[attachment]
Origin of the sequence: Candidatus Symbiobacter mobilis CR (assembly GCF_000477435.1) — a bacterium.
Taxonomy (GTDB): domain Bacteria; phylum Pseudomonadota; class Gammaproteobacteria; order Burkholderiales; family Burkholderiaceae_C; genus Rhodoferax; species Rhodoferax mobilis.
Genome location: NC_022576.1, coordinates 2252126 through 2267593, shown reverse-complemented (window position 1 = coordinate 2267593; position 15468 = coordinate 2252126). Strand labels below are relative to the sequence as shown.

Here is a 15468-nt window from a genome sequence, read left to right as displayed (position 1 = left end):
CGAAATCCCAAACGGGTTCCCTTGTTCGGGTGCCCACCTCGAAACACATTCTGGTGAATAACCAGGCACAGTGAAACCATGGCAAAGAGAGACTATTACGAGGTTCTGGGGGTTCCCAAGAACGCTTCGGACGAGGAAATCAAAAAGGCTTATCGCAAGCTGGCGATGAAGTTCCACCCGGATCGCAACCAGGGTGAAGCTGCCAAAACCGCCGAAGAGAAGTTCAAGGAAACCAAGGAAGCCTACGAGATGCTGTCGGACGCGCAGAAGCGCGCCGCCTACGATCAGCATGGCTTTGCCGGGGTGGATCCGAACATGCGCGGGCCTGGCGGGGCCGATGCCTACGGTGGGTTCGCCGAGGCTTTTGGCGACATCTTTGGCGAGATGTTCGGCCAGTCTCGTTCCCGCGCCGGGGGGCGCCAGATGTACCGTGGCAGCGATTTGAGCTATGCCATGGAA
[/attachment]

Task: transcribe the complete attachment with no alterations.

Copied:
Origin of the sequence: Candidatus Symbiobacter mobilis CR (assembly GCF_000477435.1) — a bacterium.
Taxonomy (GTDB): domain Bacteria; phylum Pseudomonadota; class Gammaproteobacteria; order Burkholderiales; family Burkholderiaceae_C; genus Rhodoferax; species Rhodoferax mobilis.
Genome location: NC_022576.1, coordinates 2252126 through 2267593, shown reverse-complemented (window position 1 = coordinate 2267593; position 15468 = coordinate 2252126). Strand labels below are relative to the sequence as shown.

Here is a 15468-nt window from a genome sequence, read left to right as displayed (position 1 = left end):
CGAAATCCCAAACGGGTTCCCTTGTTCGGGTGCCCACCTCGAAACACATTCTGGTGAATAACCAGGCACAGTGAAACCATGGCAAAGAGAGACTATTACGAGGTTCTGGGGGTTCCCAAGAACGCTTCGGACGAGGAAATCAAAAAGGCTTATCGCAAGCTGGCGATGAAGTTCCACCCGGATCGCAACCAGGGTGAAGCTGCCAAAACCGCCGAAGAGAAGTTCAAGGAAACCAAGGAAGCCTACGAGATGCTGTCGGACGCGCAGAAGCGCGCCGCCTACGATCAGCATGGCTTTGCCGGGGTGGATCCGAACATGCGCGGGCCTGGCGGGGCCGATGCCTACGGTGGGTTCGCCGAGGCTTTTGGCGACATCTTTGGCGAGATGTTCGGCCAGTCTCGTTCCCGCGCCGGGGGGCGCCAGATGTACCGTGGCAGCGATTTGAGCTATGCCATGGAA